Step 5. Are you capable of doing other work?

At Step 5, the “burden of proof” shifts to the SSA. If you cannot do your past relevant work, the SSA looks to see if you would be able to do other work. It evaluates your medical condition, your age, education, past work experience, and any skills you may have that could be used to do other work. If you can do other work, the SSA will determine you are not disabled. If you cannot do other work, the SSA will find you disabled.

If you are older than 50, there are special rules that may apply to your claim that can result in a finding of disability even if there is some other work you could perform on a full-time basis. An experienced Social Security disability lawyer will be familiar with these rules and can ensure that they are considered in the evaluation of your case.

It is crucial to get the appropriate medical care after you have suffered a head trauma. While people see your symptoms as a cause of concern, they can adversely affect your ability to earn and your life as a whole.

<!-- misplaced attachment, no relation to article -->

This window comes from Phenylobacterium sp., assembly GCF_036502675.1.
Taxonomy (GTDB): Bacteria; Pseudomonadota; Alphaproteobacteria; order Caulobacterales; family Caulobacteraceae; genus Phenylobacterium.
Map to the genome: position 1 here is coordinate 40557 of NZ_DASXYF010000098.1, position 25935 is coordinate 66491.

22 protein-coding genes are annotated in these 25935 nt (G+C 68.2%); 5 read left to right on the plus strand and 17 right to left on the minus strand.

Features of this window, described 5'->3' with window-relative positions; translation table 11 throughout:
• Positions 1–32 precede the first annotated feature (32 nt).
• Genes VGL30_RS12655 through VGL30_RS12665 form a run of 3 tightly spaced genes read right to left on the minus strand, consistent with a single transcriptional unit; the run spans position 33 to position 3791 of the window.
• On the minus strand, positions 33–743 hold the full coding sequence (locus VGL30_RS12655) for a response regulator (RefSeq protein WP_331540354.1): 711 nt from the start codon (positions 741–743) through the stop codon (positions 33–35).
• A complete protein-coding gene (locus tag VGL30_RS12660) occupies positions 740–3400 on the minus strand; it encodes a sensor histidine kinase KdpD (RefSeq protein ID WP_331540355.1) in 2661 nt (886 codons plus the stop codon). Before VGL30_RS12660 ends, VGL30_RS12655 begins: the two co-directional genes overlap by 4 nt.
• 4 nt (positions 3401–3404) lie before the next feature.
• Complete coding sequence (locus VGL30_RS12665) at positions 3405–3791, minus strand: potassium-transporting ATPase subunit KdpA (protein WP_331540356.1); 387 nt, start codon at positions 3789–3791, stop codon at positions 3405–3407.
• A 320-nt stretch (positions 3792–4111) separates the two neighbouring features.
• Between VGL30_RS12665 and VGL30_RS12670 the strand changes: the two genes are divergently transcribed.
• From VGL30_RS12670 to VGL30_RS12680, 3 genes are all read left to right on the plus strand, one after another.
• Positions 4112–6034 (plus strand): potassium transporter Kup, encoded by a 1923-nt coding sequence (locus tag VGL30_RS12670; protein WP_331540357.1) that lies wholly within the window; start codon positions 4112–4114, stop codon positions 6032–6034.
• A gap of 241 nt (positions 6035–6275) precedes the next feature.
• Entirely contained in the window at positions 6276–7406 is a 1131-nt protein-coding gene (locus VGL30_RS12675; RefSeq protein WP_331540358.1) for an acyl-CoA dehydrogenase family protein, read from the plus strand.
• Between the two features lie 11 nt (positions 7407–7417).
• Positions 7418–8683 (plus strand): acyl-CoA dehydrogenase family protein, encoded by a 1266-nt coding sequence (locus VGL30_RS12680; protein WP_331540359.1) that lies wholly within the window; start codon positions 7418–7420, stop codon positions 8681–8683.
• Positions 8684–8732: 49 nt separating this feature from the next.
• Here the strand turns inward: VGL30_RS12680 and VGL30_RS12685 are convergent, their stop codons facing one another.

Contact Gillette Law Group

You can pursue an effective disability benefits application with our service at the Gillette Law Group. We have helped numerous claimants succeed in their claim, even when they have previously been rejected. Our extensive experience can work to your advantage, giving you your best chance to get approved by the SSA.

Your consultation with us is free. Call (855) 873-2604 today.